BRS highly recommends that its clients take advantage of the FDA’s Tobacco Product Master File (TPMF) process to submit confidential and repetitive information to the agency as a second step, according to Srinivasan. Often, manufacturers have intellectual property on their manufacturing process, trade secrets on their formulations and other proprietary information. “A good way to tackle this problem is to create and publish a suitable TPMF [and then] obtain a TPMF number that can then be cited throughout the PMTA application,” says Srinivasan. “TPMFs are an innovative tool that can be used to submit thousands of pages of information at one time, but [are] repeatedly referred to in multiple PMTA applications.”
The third step involves evaluating e-liquids and device hardware to make sure the products meet the FDA’s Center for Tobacco Product’s (CTP) statutory mandate to only authorize products that provide a net population health benefit—including both users and nonusers of tobacco products—thus meeting the “appropriate for the protection of the public health (APPH)” standard, according to the FDA.
“Our strategy parallels the pharmaceutical industry approach to drug approvals. They have been doing this for decades. We will collect the necessary data and conclude if products meet the APPH standard. If yes, we will move forward in the process” Srinivasan says. “A key component in this step is analytical testing. There are requirements related to HPHCs, in-vitro toxicology, extractables and leachables and so on and so forth.”
Step four relates to what vapor hardware will be used to conduct e-liquid testing. Srinivasan says it doesn’t make sense to use a device that isn’t going through the PMTA process as well. A device should also carry an Underwriters Laboratories (UL) certification because the FDA will most likely require one. “UL, technically, is not something that is mandatory, but it is extremely useful in demonstrating to the FDA that your device is safe from the standpoint of the components, including the battery,” says Srinivasan.
The fifth step is one of the more complicated processes. At least one clinical study is needed for the PMTA process. After September 2019, it became clear that the FDA would require clinicals after reviewing the proposed rule. The “proposed rule” details requirements on pharmacology data/pharmacokinetics, abuse liability assessments and biomarkers of exposure. “This kind of information does not exist for e-liquids. So, we put together a very cost-effective clinical study, and this is essentially a large phase of our work,” explains Srinivasan. “We spent considerable development efforts to determine the tolerances, out-of-control [limits] and out-of-spec limits.”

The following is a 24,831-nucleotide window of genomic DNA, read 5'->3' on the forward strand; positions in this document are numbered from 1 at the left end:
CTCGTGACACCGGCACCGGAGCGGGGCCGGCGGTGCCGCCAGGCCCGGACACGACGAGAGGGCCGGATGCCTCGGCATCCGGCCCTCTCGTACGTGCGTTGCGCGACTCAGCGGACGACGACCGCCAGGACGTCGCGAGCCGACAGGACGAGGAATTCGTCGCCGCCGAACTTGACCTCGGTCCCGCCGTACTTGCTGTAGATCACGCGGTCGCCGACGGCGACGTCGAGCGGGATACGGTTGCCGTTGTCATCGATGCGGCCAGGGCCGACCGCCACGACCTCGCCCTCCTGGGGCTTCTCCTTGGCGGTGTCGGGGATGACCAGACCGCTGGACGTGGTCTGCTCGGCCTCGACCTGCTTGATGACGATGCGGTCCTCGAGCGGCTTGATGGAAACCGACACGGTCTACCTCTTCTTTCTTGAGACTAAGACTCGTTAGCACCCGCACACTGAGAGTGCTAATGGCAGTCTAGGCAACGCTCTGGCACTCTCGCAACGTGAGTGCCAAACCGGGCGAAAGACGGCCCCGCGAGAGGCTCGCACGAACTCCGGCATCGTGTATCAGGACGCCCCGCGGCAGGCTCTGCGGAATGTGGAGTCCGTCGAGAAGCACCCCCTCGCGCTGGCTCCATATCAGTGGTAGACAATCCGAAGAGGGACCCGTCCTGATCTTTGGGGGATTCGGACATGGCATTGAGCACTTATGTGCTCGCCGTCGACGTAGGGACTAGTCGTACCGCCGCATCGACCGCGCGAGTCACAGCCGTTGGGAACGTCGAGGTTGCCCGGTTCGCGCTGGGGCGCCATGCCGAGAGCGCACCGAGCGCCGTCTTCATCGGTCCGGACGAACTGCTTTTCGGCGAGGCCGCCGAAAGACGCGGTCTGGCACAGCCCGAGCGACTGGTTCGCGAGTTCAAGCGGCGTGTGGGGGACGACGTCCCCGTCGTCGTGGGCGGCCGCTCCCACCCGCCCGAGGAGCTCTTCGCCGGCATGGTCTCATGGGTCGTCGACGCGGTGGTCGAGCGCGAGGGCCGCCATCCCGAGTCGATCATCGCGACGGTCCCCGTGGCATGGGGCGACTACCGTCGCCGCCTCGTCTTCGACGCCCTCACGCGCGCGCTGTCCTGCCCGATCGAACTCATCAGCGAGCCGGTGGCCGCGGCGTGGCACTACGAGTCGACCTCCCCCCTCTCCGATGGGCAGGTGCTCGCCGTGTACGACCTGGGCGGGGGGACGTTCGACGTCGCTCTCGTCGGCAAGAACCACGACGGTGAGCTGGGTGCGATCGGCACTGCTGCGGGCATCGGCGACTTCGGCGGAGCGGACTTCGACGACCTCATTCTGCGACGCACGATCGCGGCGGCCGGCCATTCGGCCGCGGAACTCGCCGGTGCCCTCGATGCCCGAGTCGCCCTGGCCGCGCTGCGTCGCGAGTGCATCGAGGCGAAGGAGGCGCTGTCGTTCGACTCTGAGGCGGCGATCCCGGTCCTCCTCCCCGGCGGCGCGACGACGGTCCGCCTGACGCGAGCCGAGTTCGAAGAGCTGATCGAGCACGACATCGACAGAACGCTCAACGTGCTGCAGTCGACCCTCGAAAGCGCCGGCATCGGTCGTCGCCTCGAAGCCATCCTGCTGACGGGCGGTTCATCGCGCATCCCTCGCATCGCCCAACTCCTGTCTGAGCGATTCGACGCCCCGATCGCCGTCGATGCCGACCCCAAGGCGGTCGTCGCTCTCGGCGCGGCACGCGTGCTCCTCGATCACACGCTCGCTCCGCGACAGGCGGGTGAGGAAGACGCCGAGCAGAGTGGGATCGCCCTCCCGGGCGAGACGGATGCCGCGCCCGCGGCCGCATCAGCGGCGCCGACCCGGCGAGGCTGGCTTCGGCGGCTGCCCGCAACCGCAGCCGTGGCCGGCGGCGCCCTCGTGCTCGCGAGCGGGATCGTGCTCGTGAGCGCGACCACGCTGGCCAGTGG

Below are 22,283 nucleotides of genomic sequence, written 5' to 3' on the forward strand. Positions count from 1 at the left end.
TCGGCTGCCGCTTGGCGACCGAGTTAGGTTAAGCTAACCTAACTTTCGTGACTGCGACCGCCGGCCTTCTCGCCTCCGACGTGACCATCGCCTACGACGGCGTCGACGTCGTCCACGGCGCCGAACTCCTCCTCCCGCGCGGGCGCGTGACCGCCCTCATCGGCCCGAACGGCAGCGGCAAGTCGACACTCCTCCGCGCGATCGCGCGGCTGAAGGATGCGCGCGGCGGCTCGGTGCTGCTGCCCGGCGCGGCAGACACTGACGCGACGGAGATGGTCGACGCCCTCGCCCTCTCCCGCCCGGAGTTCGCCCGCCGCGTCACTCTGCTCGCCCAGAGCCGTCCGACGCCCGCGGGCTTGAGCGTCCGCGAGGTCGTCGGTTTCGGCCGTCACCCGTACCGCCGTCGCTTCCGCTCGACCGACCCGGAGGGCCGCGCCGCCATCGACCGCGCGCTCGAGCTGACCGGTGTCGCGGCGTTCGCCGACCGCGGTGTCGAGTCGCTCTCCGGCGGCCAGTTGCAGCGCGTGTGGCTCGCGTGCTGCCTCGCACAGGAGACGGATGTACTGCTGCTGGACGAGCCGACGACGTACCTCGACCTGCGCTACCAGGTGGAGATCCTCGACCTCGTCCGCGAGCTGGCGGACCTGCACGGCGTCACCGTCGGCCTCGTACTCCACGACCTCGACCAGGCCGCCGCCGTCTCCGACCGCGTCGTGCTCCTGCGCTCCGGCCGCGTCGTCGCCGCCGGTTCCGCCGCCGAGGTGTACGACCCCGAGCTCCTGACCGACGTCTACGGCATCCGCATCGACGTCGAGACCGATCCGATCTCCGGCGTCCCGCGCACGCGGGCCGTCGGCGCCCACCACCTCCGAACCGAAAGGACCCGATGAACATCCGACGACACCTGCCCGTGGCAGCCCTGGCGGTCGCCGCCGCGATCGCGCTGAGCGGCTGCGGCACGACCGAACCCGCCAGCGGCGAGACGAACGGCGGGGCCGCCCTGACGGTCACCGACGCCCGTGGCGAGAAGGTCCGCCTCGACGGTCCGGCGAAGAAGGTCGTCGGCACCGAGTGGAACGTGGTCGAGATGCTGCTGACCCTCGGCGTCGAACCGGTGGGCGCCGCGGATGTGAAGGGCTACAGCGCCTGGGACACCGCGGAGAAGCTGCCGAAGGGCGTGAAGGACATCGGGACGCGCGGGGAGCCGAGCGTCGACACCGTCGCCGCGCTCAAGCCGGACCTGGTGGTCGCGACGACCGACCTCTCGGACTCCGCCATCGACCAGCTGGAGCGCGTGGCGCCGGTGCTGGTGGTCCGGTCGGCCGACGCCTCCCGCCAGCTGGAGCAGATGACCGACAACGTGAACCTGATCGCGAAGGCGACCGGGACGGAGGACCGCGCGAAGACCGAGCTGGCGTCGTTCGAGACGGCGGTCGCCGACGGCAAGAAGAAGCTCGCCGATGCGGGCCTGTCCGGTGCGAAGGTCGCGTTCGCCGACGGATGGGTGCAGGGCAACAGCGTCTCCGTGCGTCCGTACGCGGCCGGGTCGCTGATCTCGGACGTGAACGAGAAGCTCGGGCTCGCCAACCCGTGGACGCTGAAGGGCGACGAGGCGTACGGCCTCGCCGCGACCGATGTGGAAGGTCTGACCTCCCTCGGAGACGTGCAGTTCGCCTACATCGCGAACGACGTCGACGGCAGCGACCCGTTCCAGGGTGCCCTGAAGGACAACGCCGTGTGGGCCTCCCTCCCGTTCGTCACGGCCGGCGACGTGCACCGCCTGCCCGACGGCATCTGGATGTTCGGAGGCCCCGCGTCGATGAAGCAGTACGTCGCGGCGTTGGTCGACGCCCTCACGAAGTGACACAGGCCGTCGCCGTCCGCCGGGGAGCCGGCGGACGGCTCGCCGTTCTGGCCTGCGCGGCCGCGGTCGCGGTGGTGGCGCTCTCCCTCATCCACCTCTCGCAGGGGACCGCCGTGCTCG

The sixth step involves the stability/shelf life determination process. A company must provide answers to questions such as shelf life. Srinivasan says there is a precise technique that the pharmaceutical industry follows to prove that.
“You don’t just put a product on the shelf and wait. It is much more elaborate than that,” Srinivasan said. “You have to take into consideration the amount of time the product will be stored in the store [and] in the warehouse. Then we must test the product at periodic intervals and observe the trend on harmful constituents to put all of this together. For a lot of what the FDA has provided guidance for, they have not actually specified out-of-control limits and out-of-spec limits on contaminants that are generated during the stability testing phase. Fortunately, we have devised protocols that lead to the determination of those limits.”
In step seven, there are several important perception and behavior studies needed for the PMTA. There are two, however, that may be the most vital in meeting the APPH standard necessary to get a marketing order, according to Srinivasan.
“Looking at this from a very high level, an applicant has to prove the following two things: One, what are you doing to market your products only to adult smokers? You must prove that you are not marketing your product to teenagers. [And] two, how does your product help adult smokers switch from cigarettes to your device or to your e-liquid?” Srinivasan says. “Then you have to address a lot of issues surrounding what happens if people switch from cigarettes to e-liquids. Do they remain with e-liquids, or do they transfer from here to being completely out of both, or do they become bimodal (both vapor and combustible product) users?”
A company is going to have to show the FDA that it is not marketing to children. The FDA has also said that it “could” delve into a company’s marketing and social media presence to search for any past indiscretions. “I work with a lot of clients who have no idea that they should not be doing the things they are doing. We point out to them that this is not like any other product,” Srinivasan says. “You also must remember that the FDA can look back at all social media posts, even if they have been deleted.”